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JOAN SULLIVAN: ‘The Haunting of Margaret Duley’ revives Newfoundland’s first female novelist of the 20th century

Amy House (left) as Mary Carew with Ruth Lawrence as Margaret Duley in Persistence Theatre Company’s production of “The Haunting of Margaret Duley.” -Photo by Ashley Harding Photography
Amy House (left) as Mary Carew with Ruth Lawrence as Margaret Duley in Persistence Theatre Company’s production of “The Haunting of Margaret Duley.” -Photo by Ashley Harding Photography - Submitted

Playwright Berni Stapleton scripts 'rich-as-torte layers of narrative'

It’s the late 1960s in an elegant house on Rennies Mill Road.

A woman, infirmed and silenced by Parkinson’s, is wheeled in by her attendant, Mary.

“I’m going to park you right here, my darling.”

Through Mary’s chatter we learn the home is being sold, and, from the Beatles song briefly heard on the radio, that it’s the 1960s. The woman is Margaret Duley (Ruth Lawrence), Newfoundland and Labrador’s first female novelist of the 20th century, with four successful books to her credit.

But words are beyond her now.

After Mary (Amy House) applies Margaret’s signature crimson red lipstick she bustles off to deal with some domestic transaction. But Margaret is not alone for long.

A girl (Mallory Fisher) enters, in a long white dress, clapping a flamenco beat.

“I carry the sun in my pockets,” she tells Margaret, who is able to increasingly focus on her. When the girl exits, Margaret rises, folds away her wheelchair, changes her clothes, dons new jewelry, and adjusts her makeup to set the scene for a pre-Second World War cocktail party.   

This has been assembled to celebrate her debut launch of “The Eyes of the Gull.” Mary, now a maid, mixes snazzy highballs. Soon they are joined by Margaret’s brother, Nelson (Torquil Colbo); gentle, witty, melancholic. Guests arrive: Lila (Marie Jones), and Paul (Darryl Hopkins), a cosmopolitan, somewhat over-frank couple. Another man, Walter (Edward Daranyi), loiters in the background, apparently unnoticed by the others.

Conversation swirls around the book, the coming war: lots of sharp, quick, repartee. But Margaret is not entirely present: there are brief moments of what Mary calls her “spells.”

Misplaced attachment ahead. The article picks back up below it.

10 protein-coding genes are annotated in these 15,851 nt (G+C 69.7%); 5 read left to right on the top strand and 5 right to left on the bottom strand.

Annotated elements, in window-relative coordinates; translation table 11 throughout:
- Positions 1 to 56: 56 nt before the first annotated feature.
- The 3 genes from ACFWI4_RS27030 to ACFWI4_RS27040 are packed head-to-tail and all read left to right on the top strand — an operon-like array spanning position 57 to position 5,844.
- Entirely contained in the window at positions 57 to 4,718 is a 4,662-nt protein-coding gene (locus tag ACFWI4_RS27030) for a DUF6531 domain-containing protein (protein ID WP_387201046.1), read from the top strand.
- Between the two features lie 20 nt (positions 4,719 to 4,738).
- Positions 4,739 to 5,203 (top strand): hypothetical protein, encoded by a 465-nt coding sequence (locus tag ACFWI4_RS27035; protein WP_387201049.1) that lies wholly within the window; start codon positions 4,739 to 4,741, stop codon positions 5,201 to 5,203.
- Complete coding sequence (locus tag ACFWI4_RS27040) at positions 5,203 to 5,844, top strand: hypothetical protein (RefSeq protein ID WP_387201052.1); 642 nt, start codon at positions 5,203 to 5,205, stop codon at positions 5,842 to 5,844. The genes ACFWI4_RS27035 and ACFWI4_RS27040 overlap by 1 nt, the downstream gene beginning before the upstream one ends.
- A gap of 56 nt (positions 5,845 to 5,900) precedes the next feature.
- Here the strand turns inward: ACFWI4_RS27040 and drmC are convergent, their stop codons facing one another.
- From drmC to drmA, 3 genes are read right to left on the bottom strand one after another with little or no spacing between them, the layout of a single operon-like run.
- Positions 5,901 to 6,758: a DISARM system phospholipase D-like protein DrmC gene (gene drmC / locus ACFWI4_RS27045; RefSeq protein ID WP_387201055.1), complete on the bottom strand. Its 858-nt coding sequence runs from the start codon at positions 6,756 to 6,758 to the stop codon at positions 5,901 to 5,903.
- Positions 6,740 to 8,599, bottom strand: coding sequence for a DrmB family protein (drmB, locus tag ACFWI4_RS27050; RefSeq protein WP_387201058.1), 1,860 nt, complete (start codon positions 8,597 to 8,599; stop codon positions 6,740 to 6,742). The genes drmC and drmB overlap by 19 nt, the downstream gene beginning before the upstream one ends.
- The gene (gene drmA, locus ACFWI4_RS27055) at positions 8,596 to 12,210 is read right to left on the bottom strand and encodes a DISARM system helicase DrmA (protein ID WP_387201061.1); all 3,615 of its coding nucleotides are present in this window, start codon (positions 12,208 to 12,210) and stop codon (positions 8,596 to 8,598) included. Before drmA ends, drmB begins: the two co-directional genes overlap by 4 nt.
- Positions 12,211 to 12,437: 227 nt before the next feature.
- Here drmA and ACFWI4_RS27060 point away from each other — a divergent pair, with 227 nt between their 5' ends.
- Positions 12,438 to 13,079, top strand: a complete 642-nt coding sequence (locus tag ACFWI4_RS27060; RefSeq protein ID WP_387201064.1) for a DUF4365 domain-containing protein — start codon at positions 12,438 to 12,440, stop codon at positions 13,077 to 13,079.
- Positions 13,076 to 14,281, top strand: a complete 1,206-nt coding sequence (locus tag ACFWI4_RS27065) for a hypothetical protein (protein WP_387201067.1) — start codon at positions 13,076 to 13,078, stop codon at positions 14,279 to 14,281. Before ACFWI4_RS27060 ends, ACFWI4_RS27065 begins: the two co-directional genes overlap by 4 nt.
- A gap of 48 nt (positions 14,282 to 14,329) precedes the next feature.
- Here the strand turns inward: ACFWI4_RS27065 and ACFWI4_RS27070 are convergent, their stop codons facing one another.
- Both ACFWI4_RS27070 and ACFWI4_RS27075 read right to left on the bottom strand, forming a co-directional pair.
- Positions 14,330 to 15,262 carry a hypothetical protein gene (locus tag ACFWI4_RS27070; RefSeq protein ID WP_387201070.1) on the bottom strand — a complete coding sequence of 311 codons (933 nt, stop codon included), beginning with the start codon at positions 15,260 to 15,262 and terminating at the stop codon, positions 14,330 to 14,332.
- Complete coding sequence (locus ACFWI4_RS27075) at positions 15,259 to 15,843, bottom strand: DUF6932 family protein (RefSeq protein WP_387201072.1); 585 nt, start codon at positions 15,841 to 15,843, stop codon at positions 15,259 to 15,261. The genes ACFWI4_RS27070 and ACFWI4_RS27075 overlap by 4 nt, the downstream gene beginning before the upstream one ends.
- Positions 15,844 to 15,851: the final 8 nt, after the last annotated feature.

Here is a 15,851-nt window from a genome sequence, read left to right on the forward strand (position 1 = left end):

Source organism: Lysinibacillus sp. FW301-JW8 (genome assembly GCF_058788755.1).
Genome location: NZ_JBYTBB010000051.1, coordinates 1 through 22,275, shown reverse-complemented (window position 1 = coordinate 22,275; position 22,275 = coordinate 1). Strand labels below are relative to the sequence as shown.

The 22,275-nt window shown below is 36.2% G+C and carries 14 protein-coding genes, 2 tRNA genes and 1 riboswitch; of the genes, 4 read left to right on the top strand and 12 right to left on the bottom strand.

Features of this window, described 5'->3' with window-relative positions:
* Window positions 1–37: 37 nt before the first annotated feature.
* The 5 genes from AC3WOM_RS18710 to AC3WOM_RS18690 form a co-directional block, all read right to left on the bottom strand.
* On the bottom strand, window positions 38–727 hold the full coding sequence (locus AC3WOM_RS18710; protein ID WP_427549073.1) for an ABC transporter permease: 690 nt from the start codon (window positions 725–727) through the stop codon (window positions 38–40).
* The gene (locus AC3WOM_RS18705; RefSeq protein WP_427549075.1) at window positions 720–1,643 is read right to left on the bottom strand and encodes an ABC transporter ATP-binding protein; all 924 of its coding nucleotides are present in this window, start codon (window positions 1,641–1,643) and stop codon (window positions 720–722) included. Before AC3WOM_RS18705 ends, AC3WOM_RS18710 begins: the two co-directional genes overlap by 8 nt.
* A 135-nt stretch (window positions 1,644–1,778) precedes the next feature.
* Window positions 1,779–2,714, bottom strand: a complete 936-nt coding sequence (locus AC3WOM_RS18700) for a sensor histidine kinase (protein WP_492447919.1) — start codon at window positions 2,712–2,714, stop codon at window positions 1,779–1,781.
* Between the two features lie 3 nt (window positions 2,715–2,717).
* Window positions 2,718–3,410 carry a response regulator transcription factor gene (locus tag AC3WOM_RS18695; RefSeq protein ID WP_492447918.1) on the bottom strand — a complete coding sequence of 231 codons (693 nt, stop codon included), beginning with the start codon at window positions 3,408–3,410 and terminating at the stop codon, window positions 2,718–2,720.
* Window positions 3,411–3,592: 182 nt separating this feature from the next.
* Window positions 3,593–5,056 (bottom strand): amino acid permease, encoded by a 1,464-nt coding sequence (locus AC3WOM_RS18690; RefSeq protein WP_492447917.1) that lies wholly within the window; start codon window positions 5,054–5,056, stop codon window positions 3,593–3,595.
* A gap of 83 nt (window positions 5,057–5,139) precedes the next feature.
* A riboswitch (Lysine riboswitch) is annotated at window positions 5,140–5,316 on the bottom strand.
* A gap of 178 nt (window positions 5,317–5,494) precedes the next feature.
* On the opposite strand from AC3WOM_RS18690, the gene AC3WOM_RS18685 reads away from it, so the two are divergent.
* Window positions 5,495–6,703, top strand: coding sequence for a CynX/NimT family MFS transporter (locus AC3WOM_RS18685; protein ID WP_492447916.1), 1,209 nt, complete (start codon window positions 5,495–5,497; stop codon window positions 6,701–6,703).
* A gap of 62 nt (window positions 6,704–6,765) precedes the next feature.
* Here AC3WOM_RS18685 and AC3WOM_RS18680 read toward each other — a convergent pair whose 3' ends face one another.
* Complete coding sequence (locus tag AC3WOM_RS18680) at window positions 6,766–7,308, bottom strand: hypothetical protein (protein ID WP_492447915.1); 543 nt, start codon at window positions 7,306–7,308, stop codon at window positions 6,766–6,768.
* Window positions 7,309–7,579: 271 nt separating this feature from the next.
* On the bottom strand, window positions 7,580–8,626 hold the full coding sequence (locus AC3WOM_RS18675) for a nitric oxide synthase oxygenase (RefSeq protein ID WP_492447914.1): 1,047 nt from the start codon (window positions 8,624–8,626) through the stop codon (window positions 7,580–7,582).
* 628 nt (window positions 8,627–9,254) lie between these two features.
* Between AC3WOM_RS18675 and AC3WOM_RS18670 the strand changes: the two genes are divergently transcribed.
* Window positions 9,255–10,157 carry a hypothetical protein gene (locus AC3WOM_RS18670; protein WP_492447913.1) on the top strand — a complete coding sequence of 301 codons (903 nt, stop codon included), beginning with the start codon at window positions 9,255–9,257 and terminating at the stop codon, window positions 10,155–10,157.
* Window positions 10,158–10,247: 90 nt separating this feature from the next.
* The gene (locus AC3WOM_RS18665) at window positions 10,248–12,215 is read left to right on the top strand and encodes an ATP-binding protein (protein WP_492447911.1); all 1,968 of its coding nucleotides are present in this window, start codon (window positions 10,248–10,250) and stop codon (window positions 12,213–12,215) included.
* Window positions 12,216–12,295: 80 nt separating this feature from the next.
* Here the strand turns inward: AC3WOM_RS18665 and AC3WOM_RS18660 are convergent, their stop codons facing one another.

It also emerges that she, and she alone, can see Walter, a romantic figure from her past. Whoever he is, he’s not with her now: as she tells her company, “I am the perfect middle-aged spinster. There is a freedom in it, Lila.”

Margaret’s freedom includes the family resources allowing her time to write – although her mother, the formidable Tryphena (Donna Butt), would much prefer she do just about anything else. (Writing is so … public.) She also travels, living at times in London and Montreal. Her relationship to Newfoundland has its “ins and outs,” and she keeps away for long periods (also her publishers were British and American, not Canadian).

The action progresses, marked by the recurring sound of a clock ticking. There’s also musical accompaniment, sometimes directly from a gramophone, for example of “La Vie en Rose.”

Director Jenn Deon keeps things tight, alert, and crisp.

Hopkins and Jones reappear as different characters, and Christopher Dunne steps out of one of Margaret’s own fictions. Mary is a slightly different character in each scenario, though always a devoted retainer.

Playwright Berni Stapleton has scripted rich-as-torte layers of narrative. For example, Nelson, though he appeared able, was in reality as well as in the play deemed medically unfit for service in the First World War, and he was white-feathered, which greatly shamed him.

At another point, a scene from “The Eyes of the Gull” animates the stage. Even if we haven’t read the novel, this isn’t confusing because it has been signaled to us by previous lines of dialogue – Tryphena, for example, lamenting that she’s presumed to have inspired the mother in the novel and quoting dialogue the fictional maternal presence later delivers. Also, there are several references to Mary having been lost in the woods as a child, and possibly fairy-led, an experience Duley embedded in “Cold Pastoral.” That is a true story, and made international headlines at the time, although that woman did not grow up to work for Duley.

Just as an Impressionist painting that is all about the paint, this is a play that is all about being a play.

First of all, the casting is excellent, everybody’s spot on, and Lawrence has never been better. There are moments and devices that are simply “theatrical,” with actors freezing into tableaus, or Lawrence’s changing costume in front of the audience.

The set is gorgeous, too. The audience really commented on it. Curlicued chairs and a settee are configured against a jigsaw wall painted with a seascape. There’s evidence of both wealth and fragmentation.

Set and lighting design is by Holly Meyer-Dymny, costumes by Kelly Bruton, and sound design by Kathryn Burke.

“The Haunting of Margaret Duley” continues at the LSPU Hall Saturday night and Sunday afternoon. It’s a one-act piece, running about 100 minutes.

What haunts Margaret Duley? Her writing, her loves, her family. Through deft handling by all, these ghosts sway the audience, too.

Joan Sullivan is editor of Newfoundland Quarterly magazine. She reviews both fiction and non-fiction for The Telegram. 


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